We know about artificial sweeteners causing cancer, but a new meta analysis of more than 20 recent studies links aspartame, saccharin, and sucralose to two diseases the sugar substitutes are supposed to help prevent: obesity and type 2 diabetes. In her analysis, Susan Swithers, a professor of psychological sciences and a behavioral neuroscientist at Purdue University, found that using artificial sweeteners as an alternative to a more holistic diet with exercise can be a major health hazard. For instance, a San Antonio heart study, which followed 3,600 adults for eight years, found that sedentary people who consumed one or more diet sodas per day had a 50 percent higher risk of becoming overweight or obese. Another two-year study of adolescents found artificial sweetener consumption was associated with increase body mass index and body fat percentage. Yet another study showed consuming diet soda doubled the risk of metabolic syndrome, a basket of symptoms linked to diabetes and cardiovascular disease. And other studies showed a link between drinking two diet sodas a day and a significantly elevated risk of heart disease.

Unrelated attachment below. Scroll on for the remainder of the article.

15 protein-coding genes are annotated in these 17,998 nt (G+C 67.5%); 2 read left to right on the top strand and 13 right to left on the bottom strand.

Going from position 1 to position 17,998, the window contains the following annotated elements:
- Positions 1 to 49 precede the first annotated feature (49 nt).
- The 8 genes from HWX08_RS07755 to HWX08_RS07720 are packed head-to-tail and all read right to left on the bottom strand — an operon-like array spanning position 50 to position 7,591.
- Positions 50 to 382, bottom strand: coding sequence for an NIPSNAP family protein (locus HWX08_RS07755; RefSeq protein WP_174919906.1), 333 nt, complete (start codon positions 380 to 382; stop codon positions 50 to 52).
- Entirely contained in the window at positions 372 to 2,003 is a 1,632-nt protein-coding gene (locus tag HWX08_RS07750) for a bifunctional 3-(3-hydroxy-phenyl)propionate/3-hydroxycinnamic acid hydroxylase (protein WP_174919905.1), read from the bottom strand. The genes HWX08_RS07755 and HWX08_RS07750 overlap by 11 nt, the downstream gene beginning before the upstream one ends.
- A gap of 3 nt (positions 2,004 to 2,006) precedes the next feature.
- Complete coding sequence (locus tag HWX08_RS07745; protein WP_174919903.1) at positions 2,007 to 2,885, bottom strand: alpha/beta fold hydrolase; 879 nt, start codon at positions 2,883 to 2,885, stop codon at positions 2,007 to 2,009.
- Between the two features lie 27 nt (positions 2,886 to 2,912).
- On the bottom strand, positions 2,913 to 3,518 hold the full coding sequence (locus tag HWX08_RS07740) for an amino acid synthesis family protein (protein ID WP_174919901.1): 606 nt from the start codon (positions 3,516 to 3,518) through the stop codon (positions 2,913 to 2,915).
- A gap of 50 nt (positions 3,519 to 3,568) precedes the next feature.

What's going on here? Swithers says there is evidence that artificial sweeteners can interfere with how the body normally responds to the arrival of something sweet, like release hormones that help control food intake and blood sugar. "When someone eats or drinks real sugars [after regularly consuming artificial sweeteners], the body does not produce the same physiological responses it ought to," says Swithers. "Over the long run, this can lead to overeating, weight gain, and other health outcomes like diabetes, heart disease and stroke," she says.
According to Swithers, there is a silver lining here: People who use artificial sweeteners, exercise regularly, and follow a healthy diet usually consume fewer calories and lose more weight.